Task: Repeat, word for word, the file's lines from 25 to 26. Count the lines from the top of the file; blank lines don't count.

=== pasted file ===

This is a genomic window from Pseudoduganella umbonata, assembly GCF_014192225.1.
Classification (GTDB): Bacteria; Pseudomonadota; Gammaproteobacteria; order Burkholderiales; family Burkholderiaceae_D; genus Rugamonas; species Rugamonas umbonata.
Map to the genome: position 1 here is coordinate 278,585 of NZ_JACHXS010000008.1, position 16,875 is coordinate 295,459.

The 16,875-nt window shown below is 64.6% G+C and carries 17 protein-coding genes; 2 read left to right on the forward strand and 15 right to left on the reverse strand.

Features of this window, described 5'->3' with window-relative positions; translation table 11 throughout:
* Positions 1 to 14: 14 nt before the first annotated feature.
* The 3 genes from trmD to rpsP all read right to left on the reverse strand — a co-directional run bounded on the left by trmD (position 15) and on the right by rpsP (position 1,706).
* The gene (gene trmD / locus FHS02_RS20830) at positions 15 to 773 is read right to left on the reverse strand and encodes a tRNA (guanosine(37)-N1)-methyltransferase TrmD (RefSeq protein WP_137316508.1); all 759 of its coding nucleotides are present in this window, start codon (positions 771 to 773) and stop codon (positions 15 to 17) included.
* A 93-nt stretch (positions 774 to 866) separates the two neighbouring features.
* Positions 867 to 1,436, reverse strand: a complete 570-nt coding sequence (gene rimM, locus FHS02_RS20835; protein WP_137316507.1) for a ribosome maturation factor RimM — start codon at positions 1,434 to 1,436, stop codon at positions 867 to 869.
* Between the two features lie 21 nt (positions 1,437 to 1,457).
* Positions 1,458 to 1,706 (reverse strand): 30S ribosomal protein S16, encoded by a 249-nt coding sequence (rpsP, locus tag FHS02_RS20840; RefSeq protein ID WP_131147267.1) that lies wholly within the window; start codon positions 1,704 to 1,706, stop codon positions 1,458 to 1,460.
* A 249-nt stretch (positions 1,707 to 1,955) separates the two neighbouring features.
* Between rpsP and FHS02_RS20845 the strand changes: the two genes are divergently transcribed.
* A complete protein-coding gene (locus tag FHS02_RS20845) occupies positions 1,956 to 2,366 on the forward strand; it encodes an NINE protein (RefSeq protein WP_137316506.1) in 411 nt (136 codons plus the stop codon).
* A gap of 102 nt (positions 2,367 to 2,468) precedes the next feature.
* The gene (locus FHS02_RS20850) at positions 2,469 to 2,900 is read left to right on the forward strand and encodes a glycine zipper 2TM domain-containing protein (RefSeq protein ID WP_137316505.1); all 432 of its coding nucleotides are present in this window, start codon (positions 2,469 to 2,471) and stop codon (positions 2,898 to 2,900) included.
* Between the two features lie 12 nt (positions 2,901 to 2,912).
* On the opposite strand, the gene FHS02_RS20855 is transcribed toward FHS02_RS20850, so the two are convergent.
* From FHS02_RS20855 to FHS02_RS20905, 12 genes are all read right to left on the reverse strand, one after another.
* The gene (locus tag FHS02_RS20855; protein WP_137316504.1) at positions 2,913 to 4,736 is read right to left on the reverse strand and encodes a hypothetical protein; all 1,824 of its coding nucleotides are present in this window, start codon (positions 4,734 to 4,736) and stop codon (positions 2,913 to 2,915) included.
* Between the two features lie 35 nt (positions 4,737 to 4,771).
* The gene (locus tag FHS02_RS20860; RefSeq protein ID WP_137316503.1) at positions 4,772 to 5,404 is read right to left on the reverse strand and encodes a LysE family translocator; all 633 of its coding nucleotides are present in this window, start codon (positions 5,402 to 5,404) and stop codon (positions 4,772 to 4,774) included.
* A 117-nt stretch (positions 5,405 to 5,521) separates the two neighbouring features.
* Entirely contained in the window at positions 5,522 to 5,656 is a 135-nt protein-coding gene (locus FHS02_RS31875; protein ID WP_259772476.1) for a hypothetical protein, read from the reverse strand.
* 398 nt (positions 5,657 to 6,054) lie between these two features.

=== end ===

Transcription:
* Entirely contained in the window at positions 5,522 to 5,656 is a 135-nt protein-coding gene (locus FHS02_RS31875; protein ID WP_259772476.1) for a hypothetical protein, read from the reverse strand.
* 398 nt (positions 5,657 to 6,054) lie between these two features.